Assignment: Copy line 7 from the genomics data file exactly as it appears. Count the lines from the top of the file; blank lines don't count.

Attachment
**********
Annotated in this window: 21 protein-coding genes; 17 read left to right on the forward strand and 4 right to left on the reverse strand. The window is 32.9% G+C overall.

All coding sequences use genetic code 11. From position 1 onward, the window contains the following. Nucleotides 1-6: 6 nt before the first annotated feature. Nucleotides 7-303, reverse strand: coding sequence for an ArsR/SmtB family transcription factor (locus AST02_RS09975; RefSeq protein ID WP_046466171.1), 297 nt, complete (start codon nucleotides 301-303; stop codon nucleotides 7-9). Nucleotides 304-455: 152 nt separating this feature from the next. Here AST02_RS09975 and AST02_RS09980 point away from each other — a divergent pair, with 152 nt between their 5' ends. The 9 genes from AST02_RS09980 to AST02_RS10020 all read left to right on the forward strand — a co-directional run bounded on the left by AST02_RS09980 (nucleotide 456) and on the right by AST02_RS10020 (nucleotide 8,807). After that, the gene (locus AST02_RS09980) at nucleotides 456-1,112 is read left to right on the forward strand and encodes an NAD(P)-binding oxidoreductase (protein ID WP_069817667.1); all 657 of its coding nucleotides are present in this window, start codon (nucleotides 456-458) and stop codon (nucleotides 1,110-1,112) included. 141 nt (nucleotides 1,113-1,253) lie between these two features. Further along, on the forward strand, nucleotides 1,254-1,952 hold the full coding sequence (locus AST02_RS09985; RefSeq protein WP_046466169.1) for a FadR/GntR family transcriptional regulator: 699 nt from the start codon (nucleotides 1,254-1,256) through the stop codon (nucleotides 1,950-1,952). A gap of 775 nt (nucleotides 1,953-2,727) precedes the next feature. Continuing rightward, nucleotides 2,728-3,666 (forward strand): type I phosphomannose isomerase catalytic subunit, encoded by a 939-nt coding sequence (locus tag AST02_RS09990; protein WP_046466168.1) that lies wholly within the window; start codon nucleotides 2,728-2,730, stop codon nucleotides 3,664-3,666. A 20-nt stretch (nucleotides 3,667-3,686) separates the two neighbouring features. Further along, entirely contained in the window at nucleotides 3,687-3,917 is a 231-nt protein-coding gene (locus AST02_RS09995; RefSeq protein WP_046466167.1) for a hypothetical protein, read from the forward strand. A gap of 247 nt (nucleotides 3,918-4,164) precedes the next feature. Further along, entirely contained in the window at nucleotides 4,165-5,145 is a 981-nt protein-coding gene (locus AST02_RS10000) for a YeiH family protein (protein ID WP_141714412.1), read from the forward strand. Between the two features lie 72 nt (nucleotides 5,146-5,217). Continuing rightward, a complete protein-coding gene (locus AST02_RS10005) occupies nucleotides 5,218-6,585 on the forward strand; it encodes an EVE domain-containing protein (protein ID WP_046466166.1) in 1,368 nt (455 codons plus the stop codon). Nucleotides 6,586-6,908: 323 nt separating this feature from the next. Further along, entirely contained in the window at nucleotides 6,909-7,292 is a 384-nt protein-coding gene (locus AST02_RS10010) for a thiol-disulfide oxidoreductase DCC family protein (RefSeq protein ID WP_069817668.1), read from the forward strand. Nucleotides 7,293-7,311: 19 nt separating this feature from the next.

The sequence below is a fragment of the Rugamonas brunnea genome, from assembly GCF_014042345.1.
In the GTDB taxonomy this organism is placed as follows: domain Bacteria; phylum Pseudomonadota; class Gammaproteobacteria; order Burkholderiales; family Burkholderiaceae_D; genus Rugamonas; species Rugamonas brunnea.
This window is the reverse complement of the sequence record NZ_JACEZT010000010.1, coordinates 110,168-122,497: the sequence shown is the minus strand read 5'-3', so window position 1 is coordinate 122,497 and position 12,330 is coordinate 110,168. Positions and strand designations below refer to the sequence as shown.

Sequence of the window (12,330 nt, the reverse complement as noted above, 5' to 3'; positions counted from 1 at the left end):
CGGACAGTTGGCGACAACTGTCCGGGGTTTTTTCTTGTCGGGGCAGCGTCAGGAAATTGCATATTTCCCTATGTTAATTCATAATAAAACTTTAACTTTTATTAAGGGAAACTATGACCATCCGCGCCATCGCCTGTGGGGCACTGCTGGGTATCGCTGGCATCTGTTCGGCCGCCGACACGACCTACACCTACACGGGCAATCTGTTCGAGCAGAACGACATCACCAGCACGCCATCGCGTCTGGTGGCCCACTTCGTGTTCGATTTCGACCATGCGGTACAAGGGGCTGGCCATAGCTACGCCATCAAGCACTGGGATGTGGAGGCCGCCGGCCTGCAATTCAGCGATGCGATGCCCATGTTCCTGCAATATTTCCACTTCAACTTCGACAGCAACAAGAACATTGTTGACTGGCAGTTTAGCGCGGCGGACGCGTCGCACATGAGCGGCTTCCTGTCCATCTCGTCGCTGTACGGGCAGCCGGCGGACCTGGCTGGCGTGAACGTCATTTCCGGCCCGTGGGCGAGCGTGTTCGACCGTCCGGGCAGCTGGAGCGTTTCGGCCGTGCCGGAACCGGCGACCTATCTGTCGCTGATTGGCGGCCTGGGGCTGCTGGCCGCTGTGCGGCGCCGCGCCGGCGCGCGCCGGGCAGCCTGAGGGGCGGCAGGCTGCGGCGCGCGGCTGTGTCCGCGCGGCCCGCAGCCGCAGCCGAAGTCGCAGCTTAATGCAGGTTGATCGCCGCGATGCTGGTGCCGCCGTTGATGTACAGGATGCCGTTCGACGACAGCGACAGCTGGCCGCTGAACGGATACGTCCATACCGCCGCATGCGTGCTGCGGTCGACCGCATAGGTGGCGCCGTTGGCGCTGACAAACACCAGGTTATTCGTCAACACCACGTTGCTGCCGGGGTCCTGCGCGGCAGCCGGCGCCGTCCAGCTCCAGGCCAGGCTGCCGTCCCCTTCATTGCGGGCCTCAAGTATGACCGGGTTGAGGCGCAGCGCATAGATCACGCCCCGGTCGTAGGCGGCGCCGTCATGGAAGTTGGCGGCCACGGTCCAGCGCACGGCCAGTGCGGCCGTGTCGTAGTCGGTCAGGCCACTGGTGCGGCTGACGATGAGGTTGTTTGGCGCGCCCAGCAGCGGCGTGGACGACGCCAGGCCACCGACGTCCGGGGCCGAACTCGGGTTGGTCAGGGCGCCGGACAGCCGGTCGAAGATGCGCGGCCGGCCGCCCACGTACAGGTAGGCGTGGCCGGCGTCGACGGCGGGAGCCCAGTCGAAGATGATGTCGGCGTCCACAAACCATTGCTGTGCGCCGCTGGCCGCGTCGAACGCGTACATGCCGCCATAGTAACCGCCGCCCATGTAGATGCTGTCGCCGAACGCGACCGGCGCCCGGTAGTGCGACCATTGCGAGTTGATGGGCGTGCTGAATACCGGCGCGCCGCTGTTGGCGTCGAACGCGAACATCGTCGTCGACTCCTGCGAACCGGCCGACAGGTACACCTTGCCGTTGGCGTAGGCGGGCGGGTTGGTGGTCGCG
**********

CGGACAGTTGGCGACAACTGTCCGGGGTTTTTTCTTGTCGGGGCAGCGTCAGGAAATTGCATATTTCCCTATGTTAATTCATAATAAAACTTTAACTTTTATTAAGGGAAACTATGACCATCCGCGCCATCGCCTGTGGGGCACTGCTGGGTATCGCTGGCATCTGTTCGGCCGCCGACACGACCTACACCTACACGGGCAATCTGTTCGAGCAGAACGACATCACCAGCACGCCATCGCGTCTGGTGGCCCACTTCGTGTTCGATTTCGACCATGCGGTACAAGGGGCTGGCCATAGCTACGCCATCAAGCACTGGGATGTGGAGGCCGCCGGCCTGCAATTCAGCGATGCGATGCCCATGTTCCTGCAATATTTCCACTTCAACTTCGACAGCAACAAGAACATTGTTGACTGGCAGTTTAGCGCGGCGGACGCGTCGCACATGAGCGGCTTCCTGTCCATCTCGTCGCTGTACGGGCAGCCGGCGGACCTGGCTGGCGTGAACGTCATTTCCGGCCCGTGGGCGAGCGTGTTCGACCGTCCGGGCAGCTGGAGCGTTTCGGCCGTGCCGGAACCGGCGACCTATCTGTCGCTGATTGGCGGCCTGGGGCTGCTGGCCGCTGTGCGGCGCCGCGCCGGCGCGCGCCGGGCAGCCTGAGGGGCGGCAGGCTGCGGCGCGCGGCTGTGTCCGCGCGGCCCGCAGCCGCAGCCGAAGTCGCAGCTTAATGCAGGTTGATCGCCGCGATGCTGGTGCCGCCGTTGATGTACAGGATGCCGTTCGACGACAGCGACAGCTGGCCGCTGAACGGATACGTCCATACCGCCGCATGCGTGCTGCGGTCGACCGCATAGGTGGCGCCGTTGGCGCTGACAAACACCAGGTTATTCGTCAACACCACGTTGCTGCCGGGGTCCTGCGCGGCAGCCGGCGCCGTCCAGCTCCAGGCCAGGCTGCCGTCCCCTTCATTGCGGGCCTCAAGTATGACCGGGTTGAGGCGCAGCGCATAGATCACGCCCCGGTCGTAGGCGGCGCCGTCATGGAAGTTGGCGGCCACGGTCCAGCGCACGGCCAGTGCGGCCGTGTCGTAGTCGGTCAGGCCACTGGTGCGGCTGACGATGAGGTTGTTTGGCGCGCCCAGCAGCGGCGTGGACGACGCCAGGCCACCGACGTCCGGGGCCGAACTCGGGTTGGTCAGGGCGCCGGACAGCCGGTCGAAGATGCGCGGCCGGCCGCCCACGTACAGGTAGGCGTGGCCGGCGTCGACGGCGGGAGCCCAGTCGAAGATGATGTCGGCGTCCACAAACCATTGCTGTGCGCCGCTGGCCGCGTCGAACGCGTACATGCCGCCATAGTAACCGCCGCCCATGTAGATGCTGTCGCCGAACGCGACCGGCGCCCGGTAGTGCGACCATTGCGAGTTGATGGGCGTGCTGAATACCGGCGCGCCGCTGTTGGCGTCGAACGCGAACATCGTCGTCGACTCCTGCGAACCGGCCGACAGGTACACCTTGCCGTTGGCGTAGGCGGGCGGGTTGGTGGTCGCG